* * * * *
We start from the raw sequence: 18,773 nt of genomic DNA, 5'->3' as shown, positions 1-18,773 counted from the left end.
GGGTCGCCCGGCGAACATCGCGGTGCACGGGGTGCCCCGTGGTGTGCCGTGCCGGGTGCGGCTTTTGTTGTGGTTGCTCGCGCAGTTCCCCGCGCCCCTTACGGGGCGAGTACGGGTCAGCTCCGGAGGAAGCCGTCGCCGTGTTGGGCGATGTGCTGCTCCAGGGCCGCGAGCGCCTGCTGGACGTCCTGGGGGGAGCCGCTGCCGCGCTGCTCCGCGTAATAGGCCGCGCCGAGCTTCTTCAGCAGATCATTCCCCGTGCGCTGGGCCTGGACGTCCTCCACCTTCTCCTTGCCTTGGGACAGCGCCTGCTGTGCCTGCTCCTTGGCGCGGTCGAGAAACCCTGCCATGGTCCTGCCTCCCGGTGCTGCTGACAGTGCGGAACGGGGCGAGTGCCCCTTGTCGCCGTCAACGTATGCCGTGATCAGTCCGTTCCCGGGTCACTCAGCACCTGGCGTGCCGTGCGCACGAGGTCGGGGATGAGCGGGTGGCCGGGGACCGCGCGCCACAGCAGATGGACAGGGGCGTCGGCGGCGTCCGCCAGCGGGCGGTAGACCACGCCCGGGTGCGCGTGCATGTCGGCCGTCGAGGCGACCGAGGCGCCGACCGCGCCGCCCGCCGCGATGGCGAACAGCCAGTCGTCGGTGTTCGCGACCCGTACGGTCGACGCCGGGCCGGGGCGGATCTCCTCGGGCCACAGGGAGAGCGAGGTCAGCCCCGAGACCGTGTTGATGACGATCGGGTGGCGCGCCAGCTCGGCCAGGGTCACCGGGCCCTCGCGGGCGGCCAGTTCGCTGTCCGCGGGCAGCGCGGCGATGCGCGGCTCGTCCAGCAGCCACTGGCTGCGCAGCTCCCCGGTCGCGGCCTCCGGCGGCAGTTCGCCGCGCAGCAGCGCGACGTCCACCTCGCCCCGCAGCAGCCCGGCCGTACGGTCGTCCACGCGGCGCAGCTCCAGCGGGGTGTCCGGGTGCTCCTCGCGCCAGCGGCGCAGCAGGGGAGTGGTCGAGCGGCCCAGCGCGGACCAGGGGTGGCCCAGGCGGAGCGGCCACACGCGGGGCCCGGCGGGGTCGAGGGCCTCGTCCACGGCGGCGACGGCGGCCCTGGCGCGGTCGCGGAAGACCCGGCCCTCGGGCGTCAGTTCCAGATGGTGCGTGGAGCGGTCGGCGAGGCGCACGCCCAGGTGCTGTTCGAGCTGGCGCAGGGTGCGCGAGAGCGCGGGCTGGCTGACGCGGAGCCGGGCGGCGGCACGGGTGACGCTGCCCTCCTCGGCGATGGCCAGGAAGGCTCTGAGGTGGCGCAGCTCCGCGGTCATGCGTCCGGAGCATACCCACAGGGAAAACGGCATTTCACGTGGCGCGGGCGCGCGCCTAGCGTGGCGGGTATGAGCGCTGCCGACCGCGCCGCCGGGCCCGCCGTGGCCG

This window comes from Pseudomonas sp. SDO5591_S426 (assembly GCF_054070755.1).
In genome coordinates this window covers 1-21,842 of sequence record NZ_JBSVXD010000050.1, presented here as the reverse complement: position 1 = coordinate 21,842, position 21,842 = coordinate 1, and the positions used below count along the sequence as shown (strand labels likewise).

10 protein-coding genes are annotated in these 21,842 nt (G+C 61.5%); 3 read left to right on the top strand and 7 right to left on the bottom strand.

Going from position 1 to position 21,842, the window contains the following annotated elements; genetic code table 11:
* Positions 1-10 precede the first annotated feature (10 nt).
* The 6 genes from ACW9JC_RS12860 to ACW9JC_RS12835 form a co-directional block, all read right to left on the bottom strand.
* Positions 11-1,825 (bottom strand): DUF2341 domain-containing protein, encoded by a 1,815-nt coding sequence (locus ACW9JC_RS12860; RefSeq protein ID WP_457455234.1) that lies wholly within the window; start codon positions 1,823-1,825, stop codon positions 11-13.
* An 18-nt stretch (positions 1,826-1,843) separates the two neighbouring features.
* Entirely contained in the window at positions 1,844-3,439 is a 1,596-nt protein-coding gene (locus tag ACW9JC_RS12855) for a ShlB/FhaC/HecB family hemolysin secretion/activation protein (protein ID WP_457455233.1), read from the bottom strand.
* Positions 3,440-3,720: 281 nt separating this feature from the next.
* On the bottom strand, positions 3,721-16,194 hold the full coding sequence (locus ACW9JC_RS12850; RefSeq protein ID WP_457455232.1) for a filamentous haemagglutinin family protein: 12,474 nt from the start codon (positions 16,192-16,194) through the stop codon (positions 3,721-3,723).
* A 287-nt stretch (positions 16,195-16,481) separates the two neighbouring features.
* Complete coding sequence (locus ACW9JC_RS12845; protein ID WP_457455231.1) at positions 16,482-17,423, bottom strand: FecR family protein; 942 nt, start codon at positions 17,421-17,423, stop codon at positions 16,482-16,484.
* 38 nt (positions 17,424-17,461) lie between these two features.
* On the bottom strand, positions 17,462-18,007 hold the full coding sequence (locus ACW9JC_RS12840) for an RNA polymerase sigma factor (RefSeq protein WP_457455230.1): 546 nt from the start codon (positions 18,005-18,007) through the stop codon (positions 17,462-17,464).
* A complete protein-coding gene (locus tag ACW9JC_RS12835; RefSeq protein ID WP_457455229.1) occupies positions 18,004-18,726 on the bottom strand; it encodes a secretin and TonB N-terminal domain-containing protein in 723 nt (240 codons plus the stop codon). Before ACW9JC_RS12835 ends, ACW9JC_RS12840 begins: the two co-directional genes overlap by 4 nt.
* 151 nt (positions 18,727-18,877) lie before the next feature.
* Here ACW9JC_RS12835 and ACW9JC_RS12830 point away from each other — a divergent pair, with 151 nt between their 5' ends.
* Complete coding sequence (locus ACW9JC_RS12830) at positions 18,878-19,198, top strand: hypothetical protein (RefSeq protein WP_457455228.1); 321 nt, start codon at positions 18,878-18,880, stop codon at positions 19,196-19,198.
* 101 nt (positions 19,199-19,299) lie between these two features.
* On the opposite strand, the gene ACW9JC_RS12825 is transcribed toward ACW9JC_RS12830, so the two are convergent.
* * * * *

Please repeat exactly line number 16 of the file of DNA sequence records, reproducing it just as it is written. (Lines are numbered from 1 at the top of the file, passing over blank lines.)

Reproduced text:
* 38 nt (positions 17,424-17,461) lie between these two features.